Thanksgiving turkey will be more expensive than usual this year due to a nationwide bird flu outbreak that’s already shortened the country’s supply ahead of the holiday.
One of the country’s largest commercial turkey processors, Hormel Foods, anticipates that “lower industry-wide turkey supplies [will] keep prices higher” through the holiday, according to Hormel CFO Jacinth Smiley on an earnings call this month. Hormel’s own supply, also hit by avian flu, is considerably lower this year, Food Dive reports.
With pricier turkeys and far fewer of them than normal, the race to snag the best bird well in advance of the holiday may be even fiercer this fall. But high prices could very well lower turkey consumption altogether around the holiday season. Last year, when fresh turkey prices rose 10% above those of 2020, turkey sales dropped 6%, according to a Forbes report. Turkey shopping may happen earlier this year, too, and some shoppers may opt instead for cheaper chicken or turkey breast, Carman Allison, a vice president at NielsenIQ, tells Forbes.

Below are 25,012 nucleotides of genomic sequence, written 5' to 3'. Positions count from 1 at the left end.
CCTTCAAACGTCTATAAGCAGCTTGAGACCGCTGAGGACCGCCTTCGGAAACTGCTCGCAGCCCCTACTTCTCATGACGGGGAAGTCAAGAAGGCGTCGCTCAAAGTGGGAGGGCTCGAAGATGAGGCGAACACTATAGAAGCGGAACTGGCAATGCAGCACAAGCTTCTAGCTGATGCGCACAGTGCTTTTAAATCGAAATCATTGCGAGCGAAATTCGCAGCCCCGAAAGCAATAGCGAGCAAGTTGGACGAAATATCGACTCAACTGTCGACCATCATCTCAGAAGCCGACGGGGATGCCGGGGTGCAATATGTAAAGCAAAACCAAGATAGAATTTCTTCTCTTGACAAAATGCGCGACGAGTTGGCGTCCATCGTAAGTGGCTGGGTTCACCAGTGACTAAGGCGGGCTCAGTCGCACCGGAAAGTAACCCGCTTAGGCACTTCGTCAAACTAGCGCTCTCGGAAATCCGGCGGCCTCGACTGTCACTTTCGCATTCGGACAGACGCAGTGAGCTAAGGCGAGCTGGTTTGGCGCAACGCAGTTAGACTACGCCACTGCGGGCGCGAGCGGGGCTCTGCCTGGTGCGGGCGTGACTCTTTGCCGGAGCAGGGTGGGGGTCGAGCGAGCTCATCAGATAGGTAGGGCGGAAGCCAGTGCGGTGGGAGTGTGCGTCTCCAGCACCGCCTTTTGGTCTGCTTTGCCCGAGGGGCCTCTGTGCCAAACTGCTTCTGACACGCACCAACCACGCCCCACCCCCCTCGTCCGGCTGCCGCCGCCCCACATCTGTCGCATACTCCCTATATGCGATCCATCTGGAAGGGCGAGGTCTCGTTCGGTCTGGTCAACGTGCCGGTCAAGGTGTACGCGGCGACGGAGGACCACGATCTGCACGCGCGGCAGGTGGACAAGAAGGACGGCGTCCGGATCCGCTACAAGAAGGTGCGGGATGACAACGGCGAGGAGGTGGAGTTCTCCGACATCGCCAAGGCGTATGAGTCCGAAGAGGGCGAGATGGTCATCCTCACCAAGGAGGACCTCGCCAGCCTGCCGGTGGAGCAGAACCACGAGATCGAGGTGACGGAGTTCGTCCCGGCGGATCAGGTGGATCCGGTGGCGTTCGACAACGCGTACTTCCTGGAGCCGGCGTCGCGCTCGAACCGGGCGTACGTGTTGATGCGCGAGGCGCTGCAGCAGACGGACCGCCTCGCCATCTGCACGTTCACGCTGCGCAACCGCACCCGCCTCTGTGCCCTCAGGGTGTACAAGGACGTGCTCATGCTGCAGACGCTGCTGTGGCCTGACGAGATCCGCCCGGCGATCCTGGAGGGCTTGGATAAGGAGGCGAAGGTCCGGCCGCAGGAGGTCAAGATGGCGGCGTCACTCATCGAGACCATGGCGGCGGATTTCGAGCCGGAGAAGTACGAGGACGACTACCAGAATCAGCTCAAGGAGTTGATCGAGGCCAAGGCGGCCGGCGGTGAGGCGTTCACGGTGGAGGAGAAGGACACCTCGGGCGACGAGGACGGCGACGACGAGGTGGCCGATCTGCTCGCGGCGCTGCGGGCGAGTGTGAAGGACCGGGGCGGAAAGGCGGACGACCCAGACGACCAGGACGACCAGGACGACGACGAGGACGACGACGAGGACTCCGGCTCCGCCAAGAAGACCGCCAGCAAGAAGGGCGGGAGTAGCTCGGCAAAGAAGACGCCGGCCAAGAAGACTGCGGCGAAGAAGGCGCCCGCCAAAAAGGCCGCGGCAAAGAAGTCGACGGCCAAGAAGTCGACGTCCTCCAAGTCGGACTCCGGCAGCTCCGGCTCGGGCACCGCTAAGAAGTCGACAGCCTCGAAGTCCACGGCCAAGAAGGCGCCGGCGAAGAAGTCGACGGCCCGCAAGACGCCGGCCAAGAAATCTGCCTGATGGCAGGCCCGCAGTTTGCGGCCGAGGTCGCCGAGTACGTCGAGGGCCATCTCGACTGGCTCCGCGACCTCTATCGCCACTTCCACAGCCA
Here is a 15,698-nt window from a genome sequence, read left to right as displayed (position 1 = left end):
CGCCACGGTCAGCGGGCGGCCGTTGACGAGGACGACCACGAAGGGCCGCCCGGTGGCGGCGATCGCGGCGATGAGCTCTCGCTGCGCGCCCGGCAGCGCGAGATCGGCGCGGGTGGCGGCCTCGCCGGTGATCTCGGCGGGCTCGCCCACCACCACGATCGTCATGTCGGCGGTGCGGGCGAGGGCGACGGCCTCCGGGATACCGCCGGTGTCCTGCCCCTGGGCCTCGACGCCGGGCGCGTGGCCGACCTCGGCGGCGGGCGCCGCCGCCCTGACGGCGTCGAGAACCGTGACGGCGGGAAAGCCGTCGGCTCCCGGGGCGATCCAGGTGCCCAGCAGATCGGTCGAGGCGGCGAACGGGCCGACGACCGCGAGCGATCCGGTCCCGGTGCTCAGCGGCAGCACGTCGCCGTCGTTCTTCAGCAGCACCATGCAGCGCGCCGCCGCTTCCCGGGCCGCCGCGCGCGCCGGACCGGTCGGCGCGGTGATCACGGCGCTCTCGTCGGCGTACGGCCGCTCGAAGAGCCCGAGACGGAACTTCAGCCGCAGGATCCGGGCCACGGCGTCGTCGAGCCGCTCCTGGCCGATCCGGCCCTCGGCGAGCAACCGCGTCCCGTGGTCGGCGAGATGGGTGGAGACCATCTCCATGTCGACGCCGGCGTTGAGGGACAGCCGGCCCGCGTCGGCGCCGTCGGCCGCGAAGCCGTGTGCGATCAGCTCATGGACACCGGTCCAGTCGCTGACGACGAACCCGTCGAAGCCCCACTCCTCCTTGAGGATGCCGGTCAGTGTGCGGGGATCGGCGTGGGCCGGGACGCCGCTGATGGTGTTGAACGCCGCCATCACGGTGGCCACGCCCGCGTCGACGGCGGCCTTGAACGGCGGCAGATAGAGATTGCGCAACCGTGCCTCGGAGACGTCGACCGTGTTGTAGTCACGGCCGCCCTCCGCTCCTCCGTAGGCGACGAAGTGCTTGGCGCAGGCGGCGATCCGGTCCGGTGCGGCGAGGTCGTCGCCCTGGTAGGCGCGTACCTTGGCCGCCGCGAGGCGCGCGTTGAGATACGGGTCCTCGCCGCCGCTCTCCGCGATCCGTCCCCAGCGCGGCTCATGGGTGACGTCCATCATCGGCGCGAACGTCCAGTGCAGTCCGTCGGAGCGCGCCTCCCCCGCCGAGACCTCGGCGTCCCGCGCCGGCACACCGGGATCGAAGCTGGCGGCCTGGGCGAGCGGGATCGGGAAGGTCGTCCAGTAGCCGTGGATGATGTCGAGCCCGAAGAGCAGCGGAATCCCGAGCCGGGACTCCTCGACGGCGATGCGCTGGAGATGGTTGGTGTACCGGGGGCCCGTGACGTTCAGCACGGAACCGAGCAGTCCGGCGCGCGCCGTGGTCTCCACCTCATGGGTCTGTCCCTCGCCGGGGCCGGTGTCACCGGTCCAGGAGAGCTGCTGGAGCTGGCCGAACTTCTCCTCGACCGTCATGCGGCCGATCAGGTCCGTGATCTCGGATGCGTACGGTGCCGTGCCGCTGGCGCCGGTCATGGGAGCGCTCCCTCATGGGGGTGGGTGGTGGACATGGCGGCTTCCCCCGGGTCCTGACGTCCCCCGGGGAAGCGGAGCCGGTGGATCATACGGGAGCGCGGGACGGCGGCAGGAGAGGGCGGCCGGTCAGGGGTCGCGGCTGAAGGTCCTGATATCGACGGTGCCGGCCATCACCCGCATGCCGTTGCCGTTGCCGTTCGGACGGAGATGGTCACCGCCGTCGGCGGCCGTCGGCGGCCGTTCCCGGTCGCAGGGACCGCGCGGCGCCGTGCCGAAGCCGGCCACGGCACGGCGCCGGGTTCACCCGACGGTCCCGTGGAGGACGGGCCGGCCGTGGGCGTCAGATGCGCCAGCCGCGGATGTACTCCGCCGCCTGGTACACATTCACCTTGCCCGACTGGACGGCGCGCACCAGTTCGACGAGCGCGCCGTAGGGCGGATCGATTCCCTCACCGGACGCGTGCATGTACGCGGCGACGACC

Avian influenza doesn’t pose a health concern to humans, but it’s deadly to birds that contract it. In order to contain outbreaks, farmers must kill entire flocks of turkeys—and this year, they killed around 5.4 million turkeys between January and July due to exposure, according to the U.S. Department of Agriculture.
Since mid-July of this year, 10 outbreaks have impacted roughly 617,200 birds in 39 states. July is also when producers begin raising Thanksgiving turkeys.
While outbreaks aren’t unusual on their own, they’re normally halted by the onset of warmer weather. That’s not the case this year, with the flu persisting into the hottest months and even in a late-summer heat wave in California.
In fact, this outbreak could match or outpace the worst in recent history: In 2015, the bird flu afflicted over 50 million turkeys before control measures and warm weather saw it plateau. Since January of this year, 40.8 million birds have already been affected by the outbreak.